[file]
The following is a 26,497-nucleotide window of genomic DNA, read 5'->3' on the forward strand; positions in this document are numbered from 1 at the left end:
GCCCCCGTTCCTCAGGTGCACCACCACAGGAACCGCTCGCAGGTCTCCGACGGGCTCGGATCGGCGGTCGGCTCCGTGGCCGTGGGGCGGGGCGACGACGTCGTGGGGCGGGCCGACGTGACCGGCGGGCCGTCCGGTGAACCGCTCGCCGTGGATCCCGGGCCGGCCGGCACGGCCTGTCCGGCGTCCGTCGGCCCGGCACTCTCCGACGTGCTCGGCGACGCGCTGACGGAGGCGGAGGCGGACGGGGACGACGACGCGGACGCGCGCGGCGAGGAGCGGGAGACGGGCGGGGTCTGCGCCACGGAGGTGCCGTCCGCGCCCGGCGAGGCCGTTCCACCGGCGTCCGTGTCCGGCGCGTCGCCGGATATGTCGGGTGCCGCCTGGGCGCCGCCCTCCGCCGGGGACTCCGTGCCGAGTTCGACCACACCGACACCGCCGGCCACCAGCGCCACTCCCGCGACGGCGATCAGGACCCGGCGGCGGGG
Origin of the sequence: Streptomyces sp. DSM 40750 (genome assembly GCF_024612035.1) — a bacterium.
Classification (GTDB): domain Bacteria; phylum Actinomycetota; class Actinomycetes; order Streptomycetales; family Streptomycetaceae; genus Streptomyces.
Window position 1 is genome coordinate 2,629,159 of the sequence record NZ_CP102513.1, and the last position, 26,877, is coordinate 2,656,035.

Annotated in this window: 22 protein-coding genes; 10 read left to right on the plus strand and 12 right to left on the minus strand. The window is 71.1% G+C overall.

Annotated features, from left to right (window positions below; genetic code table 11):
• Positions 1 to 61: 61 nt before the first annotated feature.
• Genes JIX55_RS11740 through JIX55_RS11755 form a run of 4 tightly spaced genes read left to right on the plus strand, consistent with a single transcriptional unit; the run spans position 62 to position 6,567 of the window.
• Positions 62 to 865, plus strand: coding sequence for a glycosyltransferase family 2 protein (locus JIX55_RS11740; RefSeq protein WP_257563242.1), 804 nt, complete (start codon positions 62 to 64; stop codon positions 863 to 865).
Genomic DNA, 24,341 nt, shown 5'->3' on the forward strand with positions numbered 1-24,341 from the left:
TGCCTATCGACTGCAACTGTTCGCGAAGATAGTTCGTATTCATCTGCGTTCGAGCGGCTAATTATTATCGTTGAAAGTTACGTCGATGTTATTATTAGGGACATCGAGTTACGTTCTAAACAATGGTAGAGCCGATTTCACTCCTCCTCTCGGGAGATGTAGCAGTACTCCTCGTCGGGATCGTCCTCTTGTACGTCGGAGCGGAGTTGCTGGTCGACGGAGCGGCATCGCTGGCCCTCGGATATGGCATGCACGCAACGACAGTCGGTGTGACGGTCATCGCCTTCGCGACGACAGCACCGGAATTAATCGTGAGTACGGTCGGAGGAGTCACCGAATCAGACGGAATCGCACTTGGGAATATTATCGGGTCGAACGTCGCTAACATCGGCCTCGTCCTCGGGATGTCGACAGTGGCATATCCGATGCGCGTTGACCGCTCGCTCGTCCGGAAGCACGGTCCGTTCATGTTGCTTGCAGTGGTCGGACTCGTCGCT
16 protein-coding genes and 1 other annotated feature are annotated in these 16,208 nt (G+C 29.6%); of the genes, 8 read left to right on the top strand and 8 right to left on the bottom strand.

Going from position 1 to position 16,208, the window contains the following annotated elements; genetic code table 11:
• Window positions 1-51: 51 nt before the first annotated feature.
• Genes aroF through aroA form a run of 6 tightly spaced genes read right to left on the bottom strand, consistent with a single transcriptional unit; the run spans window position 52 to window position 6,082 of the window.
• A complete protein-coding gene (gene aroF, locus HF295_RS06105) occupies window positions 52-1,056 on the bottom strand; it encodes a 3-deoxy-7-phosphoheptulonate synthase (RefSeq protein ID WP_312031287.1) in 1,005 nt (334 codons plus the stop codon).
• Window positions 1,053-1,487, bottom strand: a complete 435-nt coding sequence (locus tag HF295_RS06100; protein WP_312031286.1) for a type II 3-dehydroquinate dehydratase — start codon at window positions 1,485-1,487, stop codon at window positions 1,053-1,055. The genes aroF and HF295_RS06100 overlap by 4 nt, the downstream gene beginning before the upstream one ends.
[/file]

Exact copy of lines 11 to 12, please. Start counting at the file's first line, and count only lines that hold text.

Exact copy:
Genomic DNA, 24,341 nt, shown 5'->3' on the forward strand with positions numbered 1-24,341 from the left:
TGCCTATCGACTGCAACTGTTCGCGAAGATAGTTCGTATTCATCTGCGTTCGAGCGGCTAATTATTATCGTTGAAAGTTACGTCGATGTTATTATTAGGGACATCGAGTTACGTTCTAAACAATGGTAGAGCCGATTTCACTCCTCCTCTCGGGAGATGTAGCAGTACTCCTCGTCGGGATCGTCCTCTTGTACGTCGGAGCGGAGTTGCTGGTCGACGGAGCGGCATCGCTGGCCCTCGGATATGGCATGCACGCAACGACAGTCGGTGTGACGGTCATCGCCTTCGCGACGACAGCACCGGAATTAATCGTGAGTACGGTCGGAGGAGTCACCGAATCAGACGGAATCGCACTTGGGAATATTATCGGGTCGAACGTCGCTAACATCGGCCTCGTCCTCGGGATGTCGACAGTGGCATATCCGATGCGCGTTGACCGCTCGCTCGTCCGGAAGCACGGTCCGTTCATGTTGCTTGCAGTGGTCGGACTCGTCGCT